“On the 30th September, about midnight, John Buchanan’s Station, four miles south of Nashville, (at which sundry families had collected, and fifteen gun-men) was attacked by a party of Creeks and Lower Cherokees, supposed to consist of three or four hundred. Their approach was suspected by the running of cattle, that had taken fright at them, and, upon examination, they were found rapidly advancing within ten yards of the gate; from this place and distance they received the first fire from the man who discovered them, (John Mc. Rory.) They immediately returned the fire, and continued a very heavy and constant firing upon the station, (blockhouses, surrounded with a stockade) for an hour, and were repulsed with considerable loss, without injuring man, woman, or child, in the station.
“During the whole time of attack, the Indians were not more distant than ten yards from the blockhouse, and often in large numbers round the lower walls, attempting to put fire to it. One ascended the roof with a torch, where he was shot, and, falling to the ground, renewed his attempts to fire the bottom logs, and was killed. The Indians fired 30 balls through a port-hole of the overjutting, which lodged in the roof in the circumference of a hat, and those sticking in the walls, on the outside, were very numerous.
“Upon viewing the ground next morning, it appeared that the fellow who was shot from the roof, was a Cherokee half-breed of the Running Water, known by the whites by the name of Tom Tunbridge’s step-son, the son of a French woman, by an Indian, and there was much blood, and signs that many dead had been dragged off, and litters having been made to carry their wounded to their horses, which they had left a mile from the station. Near the blockhouse were found several swords, hatchets, pipes, kettles, and budgets of different Indian articles; one of the swords was a fine Spanish blade, and richly mounted in the Spanish fashion. In the morning previous to the attack, Jonathan Gee, and — Clayton were sent out as spies, and on the ground, among other articles left by the Indians, were found a handkerchief and a moccason [sic], known one to belong to Gee, and the other to Clayton, hence it is supposed they are killed.”
Just as in our national history, the question of personal safety has arisen many times in Nashville. For at least fifteen years after our 1780 founding, not a man, woman, or child was safe. Indians devised surprise attacks again and again on the encroaching settlers, and many lives were lost – some, like Jonathan Jennings, through horrific means.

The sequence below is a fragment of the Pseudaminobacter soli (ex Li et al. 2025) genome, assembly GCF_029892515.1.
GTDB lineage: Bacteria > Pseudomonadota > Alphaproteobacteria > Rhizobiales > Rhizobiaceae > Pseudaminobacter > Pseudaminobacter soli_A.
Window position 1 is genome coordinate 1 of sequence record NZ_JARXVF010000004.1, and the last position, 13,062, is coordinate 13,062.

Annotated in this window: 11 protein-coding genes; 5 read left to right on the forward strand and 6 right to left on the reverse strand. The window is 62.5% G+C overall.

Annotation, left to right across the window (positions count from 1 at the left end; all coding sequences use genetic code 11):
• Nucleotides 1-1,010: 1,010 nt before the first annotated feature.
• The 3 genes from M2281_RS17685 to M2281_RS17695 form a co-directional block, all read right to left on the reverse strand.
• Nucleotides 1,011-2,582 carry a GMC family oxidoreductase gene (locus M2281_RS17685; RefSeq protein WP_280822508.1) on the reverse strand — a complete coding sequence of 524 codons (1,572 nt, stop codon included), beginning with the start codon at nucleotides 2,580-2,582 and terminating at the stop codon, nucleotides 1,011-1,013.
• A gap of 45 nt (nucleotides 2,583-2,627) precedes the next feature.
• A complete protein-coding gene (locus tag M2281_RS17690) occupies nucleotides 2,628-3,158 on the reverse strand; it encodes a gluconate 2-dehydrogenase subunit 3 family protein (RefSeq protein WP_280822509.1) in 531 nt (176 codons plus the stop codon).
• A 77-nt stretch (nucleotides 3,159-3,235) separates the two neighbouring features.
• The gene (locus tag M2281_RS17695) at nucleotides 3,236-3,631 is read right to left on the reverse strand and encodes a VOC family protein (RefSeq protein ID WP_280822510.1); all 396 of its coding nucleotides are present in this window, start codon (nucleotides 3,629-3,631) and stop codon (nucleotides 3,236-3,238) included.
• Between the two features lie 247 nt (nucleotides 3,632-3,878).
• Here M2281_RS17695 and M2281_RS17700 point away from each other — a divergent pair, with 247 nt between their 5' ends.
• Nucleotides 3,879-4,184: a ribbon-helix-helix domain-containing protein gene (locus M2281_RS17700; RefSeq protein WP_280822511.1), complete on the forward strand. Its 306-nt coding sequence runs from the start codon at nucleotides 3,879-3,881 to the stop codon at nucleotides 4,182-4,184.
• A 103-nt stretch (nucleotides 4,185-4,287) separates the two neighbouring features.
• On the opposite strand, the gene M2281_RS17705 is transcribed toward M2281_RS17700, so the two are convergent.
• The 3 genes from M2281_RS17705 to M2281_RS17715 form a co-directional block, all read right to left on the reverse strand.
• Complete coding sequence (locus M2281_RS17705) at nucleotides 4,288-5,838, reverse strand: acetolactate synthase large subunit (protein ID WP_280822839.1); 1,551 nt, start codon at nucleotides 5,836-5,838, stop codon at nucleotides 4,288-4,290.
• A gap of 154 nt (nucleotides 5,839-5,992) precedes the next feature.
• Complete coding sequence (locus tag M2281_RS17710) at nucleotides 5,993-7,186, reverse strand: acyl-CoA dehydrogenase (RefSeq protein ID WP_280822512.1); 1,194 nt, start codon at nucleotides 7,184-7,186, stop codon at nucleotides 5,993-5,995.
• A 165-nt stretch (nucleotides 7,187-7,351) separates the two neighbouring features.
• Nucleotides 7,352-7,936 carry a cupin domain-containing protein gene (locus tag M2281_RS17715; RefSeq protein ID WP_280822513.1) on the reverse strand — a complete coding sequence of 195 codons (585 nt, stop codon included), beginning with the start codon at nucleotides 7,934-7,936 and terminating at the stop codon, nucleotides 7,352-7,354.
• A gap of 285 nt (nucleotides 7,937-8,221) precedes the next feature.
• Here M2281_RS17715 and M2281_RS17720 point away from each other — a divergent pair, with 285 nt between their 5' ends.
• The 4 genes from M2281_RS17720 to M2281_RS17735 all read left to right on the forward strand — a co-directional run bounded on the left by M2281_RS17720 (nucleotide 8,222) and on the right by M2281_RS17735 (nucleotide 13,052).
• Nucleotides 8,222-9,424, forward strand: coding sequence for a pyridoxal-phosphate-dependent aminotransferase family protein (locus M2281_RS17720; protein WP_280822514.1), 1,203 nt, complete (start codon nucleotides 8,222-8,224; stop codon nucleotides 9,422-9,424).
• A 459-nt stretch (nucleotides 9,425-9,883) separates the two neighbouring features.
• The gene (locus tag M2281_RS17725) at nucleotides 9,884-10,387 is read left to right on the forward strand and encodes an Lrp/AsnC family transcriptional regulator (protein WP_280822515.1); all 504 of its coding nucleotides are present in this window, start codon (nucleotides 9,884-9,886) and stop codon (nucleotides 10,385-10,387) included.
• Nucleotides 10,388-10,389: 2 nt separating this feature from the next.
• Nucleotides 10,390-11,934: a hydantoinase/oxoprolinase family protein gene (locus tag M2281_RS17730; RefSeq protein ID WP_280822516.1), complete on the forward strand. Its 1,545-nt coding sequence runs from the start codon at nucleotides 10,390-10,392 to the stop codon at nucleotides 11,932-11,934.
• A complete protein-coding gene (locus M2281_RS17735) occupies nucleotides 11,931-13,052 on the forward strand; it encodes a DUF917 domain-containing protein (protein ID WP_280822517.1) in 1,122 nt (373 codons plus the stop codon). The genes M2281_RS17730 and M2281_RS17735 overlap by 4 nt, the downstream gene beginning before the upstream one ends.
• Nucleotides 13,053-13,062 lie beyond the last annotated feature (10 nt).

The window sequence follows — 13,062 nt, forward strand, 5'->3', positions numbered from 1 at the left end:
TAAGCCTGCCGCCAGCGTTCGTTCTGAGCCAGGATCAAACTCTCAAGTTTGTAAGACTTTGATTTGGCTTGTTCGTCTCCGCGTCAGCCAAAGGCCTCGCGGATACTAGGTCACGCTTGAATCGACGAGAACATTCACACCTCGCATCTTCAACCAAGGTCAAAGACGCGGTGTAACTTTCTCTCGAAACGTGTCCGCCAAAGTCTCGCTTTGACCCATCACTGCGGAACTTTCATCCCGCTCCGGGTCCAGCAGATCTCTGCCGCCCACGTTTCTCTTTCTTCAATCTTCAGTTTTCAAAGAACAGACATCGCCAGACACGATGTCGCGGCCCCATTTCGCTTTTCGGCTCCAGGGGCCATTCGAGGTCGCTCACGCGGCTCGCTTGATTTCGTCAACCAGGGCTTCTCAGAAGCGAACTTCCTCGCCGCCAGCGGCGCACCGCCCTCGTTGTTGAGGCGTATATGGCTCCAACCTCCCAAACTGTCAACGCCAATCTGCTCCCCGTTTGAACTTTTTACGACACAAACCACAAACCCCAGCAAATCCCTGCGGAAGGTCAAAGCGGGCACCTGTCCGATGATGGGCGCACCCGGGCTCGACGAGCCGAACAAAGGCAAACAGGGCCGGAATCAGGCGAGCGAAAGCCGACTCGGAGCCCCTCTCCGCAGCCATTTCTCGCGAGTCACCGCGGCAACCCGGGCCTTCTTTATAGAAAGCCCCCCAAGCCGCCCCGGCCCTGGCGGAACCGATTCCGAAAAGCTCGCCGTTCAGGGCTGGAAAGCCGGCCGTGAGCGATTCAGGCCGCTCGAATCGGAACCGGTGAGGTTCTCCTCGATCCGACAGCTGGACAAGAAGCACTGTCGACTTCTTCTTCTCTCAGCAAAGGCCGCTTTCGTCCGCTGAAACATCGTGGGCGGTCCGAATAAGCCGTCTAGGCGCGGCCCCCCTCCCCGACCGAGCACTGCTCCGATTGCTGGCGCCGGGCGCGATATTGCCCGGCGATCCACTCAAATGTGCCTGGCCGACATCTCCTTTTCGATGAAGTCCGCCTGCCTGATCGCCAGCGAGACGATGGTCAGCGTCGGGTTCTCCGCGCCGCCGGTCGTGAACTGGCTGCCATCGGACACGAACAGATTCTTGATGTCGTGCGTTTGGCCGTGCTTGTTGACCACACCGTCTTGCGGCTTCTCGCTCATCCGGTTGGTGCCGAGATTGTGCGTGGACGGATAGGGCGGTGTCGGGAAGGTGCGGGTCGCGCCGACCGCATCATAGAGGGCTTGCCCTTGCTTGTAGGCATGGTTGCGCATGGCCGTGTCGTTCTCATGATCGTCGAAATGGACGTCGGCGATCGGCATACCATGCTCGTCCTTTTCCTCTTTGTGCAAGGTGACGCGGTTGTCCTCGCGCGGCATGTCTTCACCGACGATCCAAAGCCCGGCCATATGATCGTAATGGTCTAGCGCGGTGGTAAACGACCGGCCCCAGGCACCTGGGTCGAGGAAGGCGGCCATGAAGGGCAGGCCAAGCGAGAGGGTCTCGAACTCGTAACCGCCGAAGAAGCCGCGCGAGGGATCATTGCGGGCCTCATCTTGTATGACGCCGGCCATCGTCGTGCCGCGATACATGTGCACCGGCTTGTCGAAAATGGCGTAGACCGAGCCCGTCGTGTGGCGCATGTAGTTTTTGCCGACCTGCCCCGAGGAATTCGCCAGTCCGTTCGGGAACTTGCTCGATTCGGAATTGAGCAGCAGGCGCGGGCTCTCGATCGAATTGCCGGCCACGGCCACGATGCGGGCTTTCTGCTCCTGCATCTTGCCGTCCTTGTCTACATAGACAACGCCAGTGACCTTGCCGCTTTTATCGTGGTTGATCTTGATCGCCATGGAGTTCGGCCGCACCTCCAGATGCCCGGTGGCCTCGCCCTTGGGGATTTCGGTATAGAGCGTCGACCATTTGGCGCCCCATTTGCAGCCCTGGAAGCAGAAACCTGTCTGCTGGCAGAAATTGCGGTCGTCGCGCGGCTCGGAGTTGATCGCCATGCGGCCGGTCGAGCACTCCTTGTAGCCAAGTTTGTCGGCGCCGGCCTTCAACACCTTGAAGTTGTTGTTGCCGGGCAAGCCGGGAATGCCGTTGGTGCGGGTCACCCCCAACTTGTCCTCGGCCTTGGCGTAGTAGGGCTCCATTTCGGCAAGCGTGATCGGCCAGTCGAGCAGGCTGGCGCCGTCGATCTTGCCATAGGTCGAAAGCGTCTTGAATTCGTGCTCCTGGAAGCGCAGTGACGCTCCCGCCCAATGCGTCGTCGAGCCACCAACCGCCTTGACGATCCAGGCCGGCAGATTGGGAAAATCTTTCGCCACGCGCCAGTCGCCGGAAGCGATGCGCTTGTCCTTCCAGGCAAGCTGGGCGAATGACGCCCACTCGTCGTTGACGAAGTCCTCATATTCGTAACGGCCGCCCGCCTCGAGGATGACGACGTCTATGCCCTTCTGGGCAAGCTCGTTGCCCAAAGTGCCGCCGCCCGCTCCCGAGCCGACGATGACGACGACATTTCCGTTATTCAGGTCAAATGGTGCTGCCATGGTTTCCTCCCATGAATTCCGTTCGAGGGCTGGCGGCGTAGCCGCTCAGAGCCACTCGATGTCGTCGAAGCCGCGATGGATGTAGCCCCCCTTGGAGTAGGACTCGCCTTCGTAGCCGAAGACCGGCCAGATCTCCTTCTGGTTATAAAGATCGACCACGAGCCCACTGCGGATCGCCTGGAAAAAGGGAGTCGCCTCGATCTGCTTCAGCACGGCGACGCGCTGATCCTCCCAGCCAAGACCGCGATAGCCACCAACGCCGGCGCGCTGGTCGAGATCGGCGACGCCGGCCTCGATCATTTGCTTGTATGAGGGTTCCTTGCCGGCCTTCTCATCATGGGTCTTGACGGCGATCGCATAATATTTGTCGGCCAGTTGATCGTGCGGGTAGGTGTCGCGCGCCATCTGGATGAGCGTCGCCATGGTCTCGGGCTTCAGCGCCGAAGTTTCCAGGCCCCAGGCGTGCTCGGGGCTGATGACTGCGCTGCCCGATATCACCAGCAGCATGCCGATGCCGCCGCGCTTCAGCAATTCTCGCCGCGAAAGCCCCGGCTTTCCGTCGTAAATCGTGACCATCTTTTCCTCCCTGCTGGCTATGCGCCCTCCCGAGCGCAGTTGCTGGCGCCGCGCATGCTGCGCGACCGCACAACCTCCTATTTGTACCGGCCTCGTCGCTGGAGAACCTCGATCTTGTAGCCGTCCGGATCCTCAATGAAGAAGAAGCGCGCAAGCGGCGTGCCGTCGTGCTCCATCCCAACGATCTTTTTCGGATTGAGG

Never has there been a Nashville panic like that of February 1862. After Fort Donelson fell on February 16, it became clear that Union troops would occupy Nashville. Many Nashville secessionists quickly scattered to the winds, while others, determined to remain, hunkered down in fearful anticipation of the arrival of the invading army.
Soon afterwards, as if the Civil War had not brought enough agony, one of several vicious cholera epidemics claimed as many as 800 Nashville lives in the summer of 1866. Seven years later, in 1873, nearly 750 Nashvillians perished in another outbreak of the terrible disease.
By the end of the day on March 22, 1916, about thirty-two square blocks of East Nashville had become a wasteland. A particularly voracious fire, driven by high winds, had devoured nearly 700 buildings and homes. Not many years later, on March 14, 1933, another unwelcome guest—a savage tornado—roared through East Nashville threatening again the very foundations of the community.
During the 1960s Nashville was a highly visible stage for the Civil Rights Movement. At times it looked as though our city might self-destruct out of racial tension. Neither whites nor blacks felt safe as the pressures created by mandated integration resulted in legal battles, demonstrations, sit-ins, and riots.
Nashville was left largely to its own devices during the destructive flood of May 2010, when it received more than 13 inches of rain in two days. The fast-rising water displaced 10,000 residents, produced $2.3 billion in property damage, and caused a number of deaths. Receiving little help from outside, neighbors helped neighbors, and volunteers turned out by the hundreds to help with clean-up efforts.
Late on March 2, 2020, a category-EF3 tornado roared through Nashville and into Mt. Juliet along nearly the same path as the 1933 storm, causing five deaths, over 200 serious injuries, and $1.5 billion in property damage, including a disproportionate number of churches and school buildings. The Covid-19 pandemic had just begun to affect the health of the community as tornado clean-up got underway, and the remainder of the year was consumed by efforts to sustain schools, businesses, and healthcare facilities during a time of unprecedented illness and hardship. And then, just as new vaccines brought hope, the Christmas morning bomb blast on 2nd Avenue downtown shattered our peace once again.
Yet somehow, through these and other perilous times, Nashville has survived, and even thrived. We have always been an industrious lot, constructing landmark public buildings, universities, churches, libraries, businesses, and homes. More important, we have strengthened our collective character and have raised our children to become leaders in business, education, law, politics, medicine, and music. We have produced artists and poets, authors and publishers, factory technicians and practical nurses. We, along with our nation, have become a diversified and enriched society that must continue to mature. We have proudly earned our motto, “Nashville Strong!”